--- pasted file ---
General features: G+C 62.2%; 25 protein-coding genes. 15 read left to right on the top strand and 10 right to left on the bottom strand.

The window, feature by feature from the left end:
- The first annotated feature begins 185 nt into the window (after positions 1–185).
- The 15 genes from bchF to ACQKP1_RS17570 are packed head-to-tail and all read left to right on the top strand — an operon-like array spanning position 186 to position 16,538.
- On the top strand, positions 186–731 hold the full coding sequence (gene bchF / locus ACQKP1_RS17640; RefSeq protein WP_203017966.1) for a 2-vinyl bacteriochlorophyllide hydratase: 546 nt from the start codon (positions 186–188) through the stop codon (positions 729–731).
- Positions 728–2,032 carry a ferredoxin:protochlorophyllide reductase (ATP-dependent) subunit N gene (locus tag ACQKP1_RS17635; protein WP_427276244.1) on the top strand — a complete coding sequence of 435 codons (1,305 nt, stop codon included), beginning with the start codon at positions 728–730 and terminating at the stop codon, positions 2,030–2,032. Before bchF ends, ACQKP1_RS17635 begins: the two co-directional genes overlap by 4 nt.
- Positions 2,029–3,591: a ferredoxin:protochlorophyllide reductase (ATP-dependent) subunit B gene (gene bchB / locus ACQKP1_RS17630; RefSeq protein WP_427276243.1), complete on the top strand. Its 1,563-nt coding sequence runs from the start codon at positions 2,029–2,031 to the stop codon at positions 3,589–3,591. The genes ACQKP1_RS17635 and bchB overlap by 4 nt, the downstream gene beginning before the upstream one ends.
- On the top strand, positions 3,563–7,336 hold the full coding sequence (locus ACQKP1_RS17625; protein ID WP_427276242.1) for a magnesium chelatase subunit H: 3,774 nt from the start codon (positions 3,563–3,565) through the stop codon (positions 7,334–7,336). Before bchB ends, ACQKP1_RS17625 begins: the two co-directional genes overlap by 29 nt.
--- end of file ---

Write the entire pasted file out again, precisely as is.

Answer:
General features: G+C 62.2%; 25 protein-coding genes. 15 read left to right on the top strand and 10 right to left on the bottom strand.

The window, feature by feature from the left end:
- The first annotated feature begins 185 nt into the window (after positions 1–185).
- The 15 genes from bchF to ACQKP1_RS17570 are packed head-to-tail and all read left to right on the top strand — an operon-like array spanning position 186 to position 16,538.
- On the top strand, positions 186–731 hold the full coding sequence (gene bchF / locus ACQKP1_RS17640; RefSeq protein WP_203017966.1) for a 2-vinyl bacteriochlorophyllide hydratase: 546 nt from the start codon (positions 186–188) through the stop codon (positions 729–731).
- Positions 728–2,032 carry a ferredoxin:protochlorophyllide reductase (ATP-dependent) subunit N gene (locus tag ACQKP1_RS17635; protein WP_427276244.1) on the top strand — a complete coding sequence of 435 codons (1,305 nt, stop codon included), beginning with the start codon at positions 728–730 and terminating at the stop codon, positions 2,030–2,032. Before bchF ends, ACQKP1_RS17635 begins: the two co-directional genes overlap by 4 nt.
- Positions 2,029–3,591: a ferredoxin:protochlorophyllide reductase (ATP-dependent) subunit B gene (gene bchB / locus ACQKP1_RS17630; RefSeq protein WP_427276243.1), complete on the top strand. Its 1,563-nt coding sequence runs from the start codon at positions 2,029–2,031 to the stop codon at positions 3,589–3,591. The genes ACQKP1_RS17635 and bchB overlap by 4 nt, the downstream gene beginning before the upstream one ends.
- On the top strand, positions 3,563–7,336 hold the full coding sequence (locus ACQKP1_RS17625; protein ID WP_427276242.1) for a magnesium chelatase subunit H: 3,774 nt from the start codon (positions 3,563–3,565) through the stop codon (positions 7,334–7,336). Before bchB ends, ACQKP1_RS17625 begins: the two co-directional genes overlap by 29 nt.